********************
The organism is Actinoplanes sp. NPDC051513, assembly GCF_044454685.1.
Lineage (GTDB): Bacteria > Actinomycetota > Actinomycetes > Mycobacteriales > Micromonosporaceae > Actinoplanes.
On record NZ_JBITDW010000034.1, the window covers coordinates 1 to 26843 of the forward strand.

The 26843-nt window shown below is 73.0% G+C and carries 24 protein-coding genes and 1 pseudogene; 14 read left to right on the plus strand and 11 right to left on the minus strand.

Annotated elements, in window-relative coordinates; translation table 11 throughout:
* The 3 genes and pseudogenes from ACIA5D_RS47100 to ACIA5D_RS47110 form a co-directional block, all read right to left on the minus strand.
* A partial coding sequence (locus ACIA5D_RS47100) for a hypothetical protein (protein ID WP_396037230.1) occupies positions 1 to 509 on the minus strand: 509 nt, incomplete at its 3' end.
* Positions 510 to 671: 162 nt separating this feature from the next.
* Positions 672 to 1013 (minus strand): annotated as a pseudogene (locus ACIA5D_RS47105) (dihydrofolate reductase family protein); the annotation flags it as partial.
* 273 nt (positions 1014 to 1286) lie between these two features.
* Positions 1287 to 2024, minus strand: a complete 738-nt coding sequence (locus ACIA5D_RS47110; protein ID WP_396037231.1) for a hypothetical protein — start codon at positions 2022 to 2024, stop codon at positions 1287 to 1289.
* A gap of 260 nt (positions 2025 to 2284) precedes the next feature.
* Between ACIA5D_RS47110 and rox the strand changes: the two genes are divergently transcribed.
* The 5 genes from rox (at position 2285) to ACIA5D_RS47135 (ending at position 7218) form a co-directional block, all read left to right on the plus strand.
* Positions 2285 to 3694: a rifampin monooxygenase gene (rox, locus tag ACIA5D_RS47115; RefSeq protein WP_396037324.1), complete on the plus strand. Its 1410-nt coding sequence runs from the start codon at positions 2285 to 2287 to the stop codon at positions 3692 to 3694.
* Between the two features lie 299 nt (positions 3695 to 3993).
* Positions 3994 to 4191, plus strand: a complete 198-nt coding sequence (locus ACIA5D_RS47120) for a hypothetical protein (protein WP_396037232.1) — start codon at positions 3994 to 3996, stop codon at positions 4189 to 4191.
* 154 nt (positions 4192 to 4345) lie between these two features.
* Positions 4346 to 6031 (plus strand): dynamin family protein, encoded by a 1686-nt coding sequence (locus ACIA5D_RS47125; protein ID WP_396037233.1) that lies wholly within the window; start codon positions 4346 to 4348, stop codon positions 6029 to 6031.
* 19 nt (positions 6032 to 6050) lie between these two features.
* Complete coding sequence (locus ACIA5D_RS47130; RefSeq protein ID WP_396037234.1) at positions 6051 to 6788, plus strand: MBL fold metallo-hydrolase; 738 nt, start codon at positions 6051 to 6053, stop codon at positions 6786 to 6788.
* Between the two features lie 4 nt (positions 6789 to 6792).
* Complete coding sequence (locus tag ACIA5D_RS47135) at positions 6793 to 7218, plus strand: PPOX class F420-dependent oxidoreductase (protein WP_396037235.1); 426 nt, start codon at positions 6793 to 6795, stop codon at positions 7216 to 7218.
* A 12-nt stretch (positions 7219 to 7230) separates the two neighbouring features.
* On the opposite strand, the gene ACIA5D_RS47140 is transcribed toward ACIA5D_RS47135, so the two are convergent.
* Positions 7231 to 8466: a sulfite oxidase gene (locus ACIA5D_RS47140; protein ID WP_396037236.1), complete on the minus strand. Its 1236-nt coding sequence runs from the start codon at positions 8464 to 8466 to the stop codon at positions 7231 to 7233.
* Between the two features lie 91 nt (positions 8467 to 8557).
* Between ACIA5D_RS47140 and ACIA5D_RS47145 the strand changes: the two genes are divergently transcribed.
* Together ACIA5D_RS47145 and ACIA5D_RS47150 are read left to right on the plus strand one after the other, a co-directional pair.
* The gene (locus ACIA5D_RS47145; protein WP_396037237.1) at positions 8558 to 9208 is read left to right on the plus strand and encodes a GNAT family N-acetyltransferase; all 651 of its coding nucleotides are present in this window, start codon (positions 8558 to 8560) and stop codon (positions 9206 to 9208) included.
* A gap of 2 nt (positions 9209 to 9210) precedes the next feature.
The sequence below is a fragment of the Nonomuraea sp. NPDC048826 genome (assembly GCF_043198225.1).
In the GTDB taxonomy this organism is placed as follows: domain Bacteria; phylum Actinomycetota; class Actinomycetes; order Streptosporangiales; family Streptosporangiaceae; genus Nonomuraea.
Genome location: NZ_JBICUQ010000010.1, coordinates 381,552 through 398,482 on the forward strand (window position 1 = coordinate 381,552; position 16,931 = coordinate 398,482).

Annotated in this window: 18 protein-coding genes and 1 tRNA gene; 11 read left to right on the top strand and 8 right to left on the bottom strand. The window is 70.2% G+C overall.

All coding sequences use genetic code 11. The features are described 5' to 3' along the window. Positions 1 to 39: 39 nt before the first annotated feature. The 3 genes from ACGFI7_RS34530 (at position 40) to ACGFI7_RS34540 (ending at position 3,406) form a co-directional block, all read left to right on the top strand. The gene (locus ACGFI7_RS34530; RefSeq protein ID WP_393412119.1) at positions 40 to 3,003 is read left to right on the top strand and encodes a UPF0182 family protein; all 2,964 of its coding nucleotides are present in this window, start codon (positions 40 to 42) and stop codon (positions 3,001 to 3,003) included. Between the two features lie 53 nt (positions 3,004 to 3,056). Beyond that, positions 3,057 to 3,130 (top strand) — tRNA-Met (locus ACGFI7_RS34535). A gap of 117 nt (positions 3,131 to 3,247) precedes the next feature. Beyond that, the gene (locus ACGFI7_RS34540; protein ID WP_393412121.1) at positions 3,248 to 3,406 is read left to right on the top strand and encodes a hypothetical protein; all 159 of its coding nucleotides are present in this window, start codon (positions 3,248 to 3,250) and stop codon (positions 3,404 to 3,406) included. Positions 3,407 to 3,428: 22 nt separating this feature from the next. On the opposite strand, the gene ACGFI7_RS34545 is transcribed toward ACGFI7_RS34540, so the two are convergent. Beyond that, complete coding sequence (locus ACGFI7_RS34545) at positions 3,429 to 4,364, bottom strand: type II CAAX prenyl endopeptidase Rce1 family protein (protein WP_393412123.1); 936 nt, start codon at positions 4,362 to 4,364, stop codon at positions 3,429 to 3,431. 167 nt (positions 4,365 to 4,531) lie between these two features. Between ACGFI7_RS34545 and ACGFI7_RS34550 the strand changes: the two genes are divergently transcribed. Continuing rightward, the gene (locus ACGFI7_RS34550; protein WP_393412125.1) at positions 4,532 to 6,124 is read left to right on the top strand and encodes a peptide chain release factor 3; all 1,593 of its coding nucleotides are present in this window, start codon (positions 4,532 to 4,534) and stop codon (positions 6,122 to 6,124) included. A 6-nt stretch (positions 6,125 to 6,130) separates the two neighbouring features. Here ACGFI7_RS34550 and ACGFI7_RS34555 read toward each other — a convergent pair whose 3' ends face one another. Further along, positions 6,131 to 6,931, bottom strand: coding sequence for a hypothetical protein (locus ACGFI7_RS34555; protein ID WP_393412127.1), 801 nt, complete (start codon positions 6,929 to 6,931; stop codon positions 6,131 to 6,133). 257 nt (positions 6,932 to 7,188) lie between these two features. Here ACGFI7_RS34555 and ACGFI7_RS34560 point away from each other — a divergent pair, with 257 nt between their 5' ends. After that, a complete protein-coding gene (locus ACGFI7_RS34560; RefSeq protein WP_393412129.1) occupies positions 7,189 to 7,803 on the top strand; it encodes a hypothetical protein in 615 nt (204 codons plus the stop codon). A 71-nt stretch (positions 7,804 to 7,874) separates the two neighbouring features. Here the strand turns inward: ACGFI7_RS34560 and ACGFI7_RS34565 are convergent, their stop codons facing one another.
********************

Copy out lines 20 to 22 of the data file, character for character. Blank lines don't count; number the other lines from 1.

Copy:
* 19 nt (positions 6032 to 6050) lie between these two features.
* Complete coding sequence (locus ACIA5D_RS47130; RefSeq protein ID WP_396037234.1) at positions 6051 to 6788, plus strand: MBL fold metallo-hydrolase; 738 nt, start codon at positions 6051 to 6053, stop codon at positions 6786 to 6788.
* Between the two features lie 4 nt (positions 6789 to 6792).